film review: frank
Jon Burroughs is an insipid, wannabe musician craving excitement. Searching passers-by on the street, desperately attempting to grasp inspiration, his pain — the pain of an unknown musician — is familiar to anyone whose ever suffered through a severe case of writer’s block. It seems the red-headed hopeful, played by Domhnall Gleeson (About Time), would do just about anything to spur a vision of brilliance in his life of boredom.
Enter Frank. The Max Fleischer-inspired, papier-mâché ridden creation (played by Michael Fassbender) fronts a band called Soronprfbs, lending his Neil Hannon-style vocals to the band’s avant garde, and suitably pretentious, sound. In need of a new keyboardist, Jon joins the band, welcoming his new, bizarre circumstances as an answer to his inspirational difficulties.
Those familiar with Frank Sidebottom, the famous alter-ego of English musician and comedian Chris Sievey, will recognise his influence on Frank. Sievey’s wonderfully absurd character was thirty five years old, always sharply dressed, had pop-fame aspirations – and just happened to sport a comically oversized faux head. Screenwriters Peter Straughan and Jon Ronson (a former collaborator of Sievey’s) offer far more than mere retelling with this offering.
Instant recognition is denied as Sidebottom’s trademark nasally Mancunian inflection is traded for an American accent. Primarily to preserve Sievey’s mysticism, Ronson’s decision to avoid a straightforward biopic was mutually agreed upon prior to Sievey’s death in 2010. What remains is a template that offers free reign to a character so mysterious, and so versatile.
Significantly limited to body movement and vocal expression, Fassbender manages to express a remarkable amount of emotion through flailing limbs and a welcoming baritone. His performance creates a comfortingly familiar, relatable character, in spite of the obvious visual restrictions.
Frank’s role within the band dynamic is more than one of mere vocalist. The others view him as something of a divine enigma – he unlocks their potential, consoles them, and conditions them to explore the furthest corners of their minds. This devout worship that surrounds Frank accounts for the unconventional methods of the band’s production, referred to as ‘fieldwork’; the elements they incorporate into their music are often ephemeral or industrial, ranging from the tinkling sound of a nearby river to Jon’s screams as he cuts himself shaving.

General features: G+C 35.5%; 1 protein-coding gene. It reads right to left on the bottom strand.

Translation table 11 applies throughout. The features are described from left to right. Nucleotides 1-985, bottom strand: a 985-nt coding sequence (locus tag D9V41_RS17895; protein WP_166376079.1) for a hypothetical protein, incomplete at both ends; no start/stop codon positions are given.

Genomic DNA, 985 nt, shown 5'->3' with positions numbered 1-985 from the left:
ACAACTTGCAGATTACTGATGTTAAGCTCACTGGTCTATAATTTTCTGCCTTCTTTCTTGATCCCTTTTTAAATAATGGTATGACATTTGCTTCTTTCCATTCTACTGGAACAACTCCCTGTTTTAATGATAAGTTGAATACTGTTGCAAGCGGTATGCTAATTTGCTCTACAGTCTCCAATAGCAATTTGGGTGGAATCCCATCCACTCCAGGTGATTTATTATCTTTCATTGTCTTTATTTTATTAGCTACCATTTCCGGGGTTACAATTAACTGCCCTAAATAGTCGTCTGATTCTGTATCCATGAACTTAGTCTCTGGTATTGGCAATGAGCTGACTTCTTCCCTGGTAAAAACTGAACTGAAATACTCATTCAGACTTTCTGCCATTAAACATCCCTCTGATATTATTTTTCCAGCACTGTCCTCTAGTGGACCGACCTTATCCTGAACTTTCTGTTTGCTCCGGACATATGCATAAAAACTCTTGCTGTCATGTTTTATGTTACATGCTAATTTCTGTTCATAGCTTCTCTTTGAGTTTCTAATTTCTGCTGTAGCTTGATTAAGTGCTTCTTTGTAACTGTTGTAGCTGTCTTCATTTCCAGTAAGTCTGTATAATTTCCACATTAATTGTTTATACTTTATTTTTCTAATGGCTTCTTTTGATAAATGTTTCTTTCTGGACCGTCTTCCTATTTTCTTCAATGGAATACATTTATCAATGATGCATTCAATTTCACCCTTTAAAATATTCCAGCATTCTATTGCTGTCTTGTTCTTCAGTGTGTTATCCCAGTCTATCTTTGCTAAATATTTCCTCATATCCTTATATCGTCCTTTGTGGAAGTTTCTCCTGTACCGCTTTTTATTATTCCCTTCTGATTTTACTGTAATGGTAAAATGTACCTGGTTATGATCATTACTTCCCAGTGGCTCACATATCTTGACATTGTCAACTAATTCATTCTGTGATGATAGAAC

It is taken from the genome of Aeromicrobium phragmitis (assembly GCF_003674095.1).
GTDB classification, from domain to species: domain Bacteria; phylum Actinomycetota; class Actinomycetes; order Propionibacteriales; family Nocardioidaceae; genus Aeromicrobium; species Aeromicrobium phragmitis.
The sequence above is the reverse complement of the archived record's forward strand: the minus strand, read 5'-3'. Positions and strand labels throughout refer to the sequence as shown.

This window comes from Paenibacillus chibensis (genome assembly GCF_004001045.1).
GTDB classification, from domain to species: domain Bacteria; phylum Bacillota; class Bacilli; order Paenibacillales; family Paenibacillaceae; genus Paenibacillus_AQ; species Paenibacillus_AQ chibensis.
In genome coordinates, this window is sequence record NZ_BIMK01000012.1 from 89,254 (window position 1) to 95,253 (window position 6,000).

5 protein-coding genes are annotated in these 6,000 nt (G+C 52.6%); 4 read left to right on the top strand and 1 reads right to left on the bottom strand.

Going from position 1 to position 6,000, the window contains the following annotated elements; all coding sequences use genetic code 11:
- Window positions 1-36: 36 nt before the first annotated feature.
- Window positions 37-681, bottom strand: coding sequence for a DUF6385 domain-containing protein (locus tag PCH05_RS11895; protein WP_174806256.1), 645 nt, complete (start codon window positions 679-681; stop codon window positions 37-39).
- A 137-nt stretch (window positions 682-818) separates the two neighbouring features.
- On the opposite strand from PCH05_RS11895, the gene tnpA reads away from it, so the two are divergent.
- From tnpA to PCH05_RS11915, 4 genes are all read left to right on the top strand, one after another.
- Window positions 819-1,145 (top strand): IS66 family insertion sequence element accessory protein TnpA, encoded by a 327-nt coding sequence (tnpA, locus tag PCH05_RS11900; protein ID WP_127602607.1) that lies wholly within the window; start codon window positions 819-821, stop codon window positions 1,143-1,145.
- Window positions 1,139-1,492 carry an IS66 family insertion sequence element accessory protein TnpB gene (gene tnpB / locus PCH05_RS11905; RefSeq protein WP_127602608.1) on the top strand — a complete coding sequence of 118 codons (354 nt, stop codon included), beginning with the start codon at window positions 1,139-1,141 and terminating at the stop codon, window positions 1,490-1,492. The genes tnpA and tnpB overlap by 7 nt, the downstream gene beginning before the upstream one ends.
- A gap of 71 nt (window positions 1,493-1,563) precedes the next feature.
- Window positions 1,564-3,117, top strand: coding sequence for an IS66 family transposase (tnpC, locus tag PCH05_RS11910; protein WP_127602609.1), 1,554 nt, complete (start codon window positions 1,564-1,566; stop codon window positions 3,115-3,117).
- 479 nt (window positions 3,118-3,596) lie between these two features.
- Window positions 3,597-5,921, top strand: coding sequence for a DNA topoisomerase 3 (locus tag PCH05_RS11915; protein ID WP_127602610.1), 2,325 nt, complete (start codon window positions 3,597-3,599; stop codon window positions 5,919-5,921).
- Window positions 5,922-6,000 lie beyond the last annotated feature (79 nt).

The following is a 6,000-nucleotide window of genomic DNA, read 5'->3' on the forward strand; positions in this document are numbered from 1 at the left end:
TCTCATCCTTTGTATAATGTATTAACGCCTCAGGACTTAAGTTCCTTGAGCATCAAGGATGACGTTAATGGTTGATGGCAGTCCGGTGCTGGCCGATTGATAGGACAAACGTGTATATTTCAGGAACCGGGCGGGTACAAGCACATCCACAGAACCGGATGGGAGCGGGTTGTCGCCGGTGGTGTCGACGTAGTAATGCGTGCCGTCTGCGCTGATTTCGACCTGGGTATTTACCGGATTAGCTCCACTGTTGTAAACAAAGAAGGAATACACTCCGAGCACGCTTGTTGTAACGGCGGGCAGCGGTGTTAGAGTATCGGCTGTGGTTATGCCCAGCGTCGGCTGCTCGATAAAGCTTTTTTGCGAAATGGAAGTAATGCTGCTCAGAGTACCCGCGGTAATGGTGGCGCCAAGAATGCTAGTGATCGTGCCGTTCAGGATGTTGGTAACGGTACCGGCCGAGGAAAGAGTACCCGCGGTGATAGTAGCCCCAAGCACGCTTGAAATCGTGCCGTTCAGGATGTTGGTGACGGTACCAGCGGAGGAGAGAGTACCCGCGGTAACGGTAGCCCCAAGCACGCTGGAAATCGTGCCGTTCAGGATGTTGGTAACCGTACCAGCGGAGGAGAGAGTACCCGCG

It is worth mentioning that there is a genuine quality to the band’s music. Stephen Rennicks, who composed the entirety of the film’s soundtrack, deserves significant praise for arranging a dark, new wave sound; equal brilliant is Lenny Abrahamson and Ronson’s direction, which maintains a gloomy, brooding aesthetic to matches the musical composition.
A perfectionist, Frank’s processes take painstakingly long periods of intricate labour and produce only minute parts, a tendency that aggravates his fellow band members. There’s Clara (Maggie Gyllenhaal), whose attitude to Frank oscillates between loving, passionate and utterly pained; there’s also drummer Nana (Carla Azar), guitarist Baraque (François Civil) and manager Don (Scoot McNairy), whose tensions flare and tire, forcing territories of emotional stability to become unhinged.
A legion of curious fans gather online as Jon secretly documents the album’s production on social media. Eventually granting them an offer to perform at the SXSW festival in Austin, Texas, this newfound hype is unfamiliar territory to a band so used to a life of continual disregard.
Aspiring musicians will instantly, and quite frustratingly, relate to the pressures that lie beneath the band’s struggle to balance the clashing visions of each member. Failing to find a shared perspective is central to the film’s thesis; Frank is, ultimately, an examination of a misfit’s struggle to be understood.
The band’s members are constantly ill at ease with themselves, their discomfort palpable to the point that it is almost unbearable to watch. The anxiety that Frank feels as the hype around the band builds is a musician’s nervous excitement for his big break, but fear of displacement. None of the band members are able to find a place, purpose, or understanding. Though an original plot, this rings true to Sievey’s alter, who, as a figure destined for cult-famed status, found inevitable resistance from a mainstream that refused to accept the art in his performance. The Soronprfbs aim to be authentic, but find themselves in a creative limbo: do they preserves their artistic expression, or do they aim for conventional appeal?
Frank’s obnoxious head holds far more weight than you’d think, subverting any expectations of comedy. The papier-mâché is his protection from creative discouragement; it creates a safe haven where social rejection does not exist.
It must be said that, whether intentional or not, the film delivers a sentimental portrait of Sievey and his overlooked talent. Sievey suffered through years of unappreciative crowds, and arguably died with his genius unrecognised. The character of Frank Sidebottom challenged the limits of novelty and art, attempting commentary on social restrictions and the idea of “normality. ” Frank so wonderfully encapsulates this – in a way that only a man with a giant, comical head can.